Archive for September, 2012

Islamorealism

Friday, September 28th, 2012
Mona Eltahawy vandalizes subway poster immediately prior to assaulting Pamela Hall and being arrested

Mona Eltahawy vandalizes subway poster immediately prior to assaulting Pamela Hall and being arrested

Satellite communications, the Internet, even cheap air travel have brought our society face to face with the Muslim world in a way that we couldn’t have imagined as recently as 1960. The issue of how we, Westerners, Christians, Jews, ought to deal with our meeting with this almost wholly foreign portion of humanity literally exploded into our consciousness in September 2001. Today, with the worldwide Muslim fury associated with (or taking as a pretext) the Innocence of Muslims video, we see that nothing has been settled.

Attitudes in the US are all over the map, from those who think that the problem is that our right of freedom of expression makes it possible for ‘intolerant‘ people like Nakoula Basseley Nakoula to provoke violence, to those who think that it is the Muslim propensity for violence when insulted (and it’s so easy to insult them) that is important.

The official response from our government has of course been to condemn violence. This is usually joined with a statement that while we find ‘denigration of any religion’ distasteful or worse, we can’t interfere with it (although we should note that Nakoula has been jailed for violating a — ridiculous — condition of parole forbidding him from using the Internet).

By a fortuitous combination of circumstances, the video controversy was quickly followed by yet another. In response to anti-Israel transit ads like this one,

— which, by the way, is much more professional and effective than anything our side does, managing to project an image of love and friendship while opposing Israel’s self-defense — blogger Pamela Geller managed to purchase space and install images like this one, below (it required a court order to persuade New York’s MTA to allow them):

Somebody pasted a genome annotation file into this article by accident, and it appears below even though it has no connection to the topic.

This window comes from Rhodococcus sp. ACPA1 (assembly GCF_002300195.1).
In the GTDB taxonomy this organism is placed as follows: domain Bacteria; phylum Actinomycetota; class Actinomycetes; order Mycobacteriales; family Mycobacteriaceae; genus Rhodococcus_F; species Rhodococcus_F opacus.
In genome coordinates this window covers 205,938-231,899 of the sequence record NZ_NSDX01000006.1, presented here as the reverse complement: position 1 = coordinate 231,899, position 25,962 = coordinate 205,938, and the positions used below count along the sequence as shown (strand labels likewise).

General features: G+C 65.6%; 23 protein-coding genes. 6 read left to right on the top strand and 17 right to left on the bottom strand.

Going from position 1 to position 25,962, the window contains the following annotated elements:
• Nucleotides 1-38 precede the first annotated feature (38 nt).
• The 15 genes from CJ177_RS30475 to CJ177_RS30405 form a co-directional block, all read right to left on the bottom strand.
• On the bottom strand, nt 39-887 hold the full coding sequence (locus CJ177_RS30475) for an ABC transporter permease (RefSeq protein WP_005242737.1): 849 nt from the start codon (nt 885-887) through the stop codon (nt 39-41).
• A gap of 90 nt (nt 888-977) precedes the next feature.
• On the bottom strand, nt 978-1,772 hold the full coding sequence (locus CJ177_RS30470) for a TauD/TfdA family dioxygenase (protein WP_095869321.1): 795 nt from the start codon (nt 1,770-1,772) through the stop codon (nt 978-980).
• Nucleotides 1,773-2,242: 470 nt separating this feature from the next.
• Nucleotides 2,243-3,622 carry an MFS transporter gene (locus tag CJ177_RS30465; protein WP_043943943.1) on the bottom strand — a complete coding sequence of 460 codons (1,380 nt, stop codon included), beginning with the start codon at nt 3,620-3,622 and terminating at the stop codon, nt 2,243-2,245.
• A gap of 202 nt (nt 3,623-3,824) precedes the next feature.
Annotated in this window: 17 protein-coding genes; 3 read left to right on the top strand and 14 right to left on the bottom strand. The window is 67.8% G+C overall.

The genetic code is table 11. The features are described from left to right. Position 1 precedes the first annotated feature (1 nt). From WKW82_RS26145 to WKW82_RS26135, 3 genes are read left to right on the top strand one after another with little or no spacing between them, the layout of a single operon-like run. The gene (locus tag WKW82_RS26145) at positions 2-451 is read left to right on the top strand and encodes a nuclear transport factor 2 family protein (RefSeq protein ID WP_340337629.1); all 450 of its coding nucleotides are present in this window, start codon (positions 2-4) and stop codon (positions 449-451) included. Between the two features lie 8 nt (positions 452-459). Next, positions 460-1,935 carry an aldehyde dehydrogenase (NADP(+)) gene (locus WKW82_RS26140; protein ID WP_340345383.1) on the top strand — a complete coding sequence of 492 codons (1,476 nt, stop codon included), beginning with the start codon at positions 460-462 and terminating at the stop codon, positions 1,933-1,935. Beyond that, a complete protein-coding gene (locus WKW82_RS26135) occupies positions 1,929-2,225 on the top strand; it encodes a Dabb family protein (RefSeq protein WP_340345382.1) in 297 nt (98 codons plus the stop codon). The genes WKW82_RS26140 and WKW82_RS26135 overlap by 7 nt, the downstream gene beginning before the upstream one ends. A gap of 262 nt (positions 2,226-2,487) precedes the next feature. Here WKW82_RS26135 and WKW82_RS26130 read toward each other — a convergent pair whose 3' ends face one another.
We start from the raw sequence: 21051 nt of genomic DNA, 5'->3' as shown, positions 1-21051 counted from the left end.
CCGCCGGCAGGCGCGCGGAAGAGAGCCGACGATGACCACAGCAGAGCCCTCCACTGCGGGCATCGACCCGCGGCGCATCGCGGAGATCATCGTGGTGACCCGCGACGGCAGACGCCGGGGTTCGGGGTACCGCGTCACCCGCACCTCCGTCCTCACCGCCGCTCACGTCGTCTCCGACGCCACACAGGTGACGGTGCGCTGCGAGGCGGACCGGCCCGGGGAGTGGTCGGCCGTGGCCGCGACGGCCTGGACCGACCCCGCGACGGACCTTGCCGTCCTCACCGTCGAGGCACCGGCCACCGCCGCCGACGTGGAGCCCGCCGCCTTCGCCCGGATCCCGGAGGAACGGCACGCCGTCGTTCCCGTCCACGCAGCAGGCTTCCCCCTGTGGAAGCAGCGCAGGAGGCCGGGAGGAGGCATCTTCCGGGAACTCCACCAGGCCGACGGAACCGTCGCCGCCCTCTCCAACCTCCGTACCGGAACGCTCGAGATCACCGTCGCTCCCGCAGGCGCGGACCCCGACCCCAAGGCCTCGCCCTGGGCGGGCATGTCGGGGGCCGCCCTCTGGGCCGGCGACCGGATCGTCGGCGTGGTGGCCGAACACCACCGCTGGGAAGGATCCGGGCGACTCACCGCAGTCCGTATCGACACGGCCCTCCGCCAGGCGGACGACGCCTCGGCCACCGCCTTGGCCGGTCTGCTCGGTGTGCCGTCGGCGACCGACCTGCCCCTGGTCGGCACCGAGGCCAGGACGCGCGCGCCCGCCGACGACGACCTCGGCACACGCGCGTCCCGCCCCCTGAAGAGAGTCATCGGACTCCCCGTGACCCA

These ads immediately provoked (are you surprised?) Muslim and ‘progressive’ outrage, and were immediately defaced. After all, vandalism (and assault) are considered by this crowd to be legitimate responses to expressions of ‘racism’, by which they seem to mean anything that offends Muslims.

The use of the word ‘savage’ (it’s a quotation from Ayn Rand’s Atlas Shrugged) seems to be the focus of those who object to the ad, who say that it claims that all Muslims are savages. Geller defended herself:

[The word 'savage'] is entirely apt. They claim that the ad refers to all Muslims, or all opponents of Israel. It doesn’t. It refers to those who rejoice in the murders of innocent civilians. The war on Israel is a war on innocent civilians. The targeting of civilians is savage. The murder of Ambassador Chris Stevens was savage. The relentless 60-year campaign of terror against the Jewish people is savage. The torture of hostage Gilad Shalit was savage. The bloody hacking to death of the Fogel family was savage. The Munich Olympic massacre was savage. The unspeakable torture of Ehud Goldwasser was savage. The tens of thousands of rockets fired from Gaza into southern Israel (into schools, homes, etc.) are savage. The vicious Jew-hatred behind this genocide is savage. The endless demonization of the Jewish people in the Palestinian and Arab media is savage. The refusal to recognize the state of Israel as a Jewish state is savage. The list is endless.